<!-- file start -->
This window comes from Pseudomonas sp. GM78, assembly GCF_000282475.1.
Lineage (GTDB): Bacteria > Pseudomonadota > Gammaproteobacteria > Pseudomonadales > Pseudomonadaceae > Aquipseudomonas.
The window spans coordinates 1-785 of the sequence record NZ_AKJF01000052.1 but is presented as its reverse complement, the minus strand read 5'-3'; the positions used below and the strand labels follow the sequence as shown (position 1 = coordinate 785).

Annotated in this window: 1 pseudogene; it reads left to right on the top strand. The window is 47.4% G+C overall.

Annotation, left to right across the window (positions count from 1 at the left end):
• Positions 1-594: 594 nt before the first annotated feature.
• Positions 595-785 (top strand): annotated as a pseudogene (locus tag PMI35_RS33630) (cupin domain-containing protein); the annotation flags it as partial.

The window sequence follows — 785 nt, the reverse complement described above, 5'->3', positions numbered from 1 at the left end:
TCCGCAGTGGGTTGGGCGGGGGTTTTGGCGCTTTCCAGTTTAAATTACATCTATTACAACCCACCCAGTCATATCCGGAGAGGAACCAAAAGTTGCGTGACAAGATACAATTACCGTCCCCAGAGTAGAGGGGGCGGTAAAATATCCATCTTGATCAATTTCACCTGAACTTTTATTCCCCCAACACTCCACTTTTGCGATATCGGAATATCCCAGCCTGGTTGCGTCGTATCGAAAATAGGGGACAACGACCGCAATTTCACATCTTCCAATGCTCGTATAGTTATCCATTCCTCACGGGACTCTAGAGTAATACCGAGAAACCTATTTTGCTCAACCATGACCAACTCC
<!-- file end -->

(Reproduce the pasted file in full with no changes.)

This window comes from Pseudomonas sp. GM78, assembly GCF_000282475.1.
Lineage (GTDB): Bacteria > Pseudomonadota > Gammaproteobacteria > Pseudomonadales > Pseudomonadaceae > Aquipseudomonas.
The window spans coordinates 1-785 of the sequence record NZ_AKJF01000052.1 but is presented as its reverse complement, the minus strand read 5'-3'; the positions used below and the strand labels follow the sequence as shown (position 1 = coordinate 785).

Annotated in this window: 1 pseudogene; it reads left to right on the top strand. The window is 47.4% G+C overall.

Annotation, left to right across the window (positions count from 1 at the left end):
• Positions 1-594: 594 nt before the first annotated feature.
• Positions 595-785 (top strand): annotated as a pseudogene (locus tag PMI35_RS33630) (cupin domain-containing protein); the annotation flags it as partial.

The window sequence follows — 785 nt, the reverse complement described above, 5'->3', positions numbered from 1 at the left end:
TCCGCAGTGGGTTGGGCGGGGGTTTTGGCGCTTTCCAGTTTAAATTACATCTATTACAACCCACCCAGTCATATCCGGAGAGGAACCAAAAGTTGCGTGACAAGATACAATTACCGTCCCCAGAGTAGAGGGGGCGGTAAAATATCCATCTTGATCAATTTCACCTGAACTTTTATTCCCCCAACACTCCACTTTTGCGATATCGGAATATCCCAGCCTGGTTGCGTCGTATCGAAAATAGGGGACAACGACCGCAATTTCACATCTTCCAATGCTCGTATAGTTATCCATTCCTCACGGGACTCTAGAGTAATACCGAGAAACCTATTTTGCTCAACCATGACCAACTCC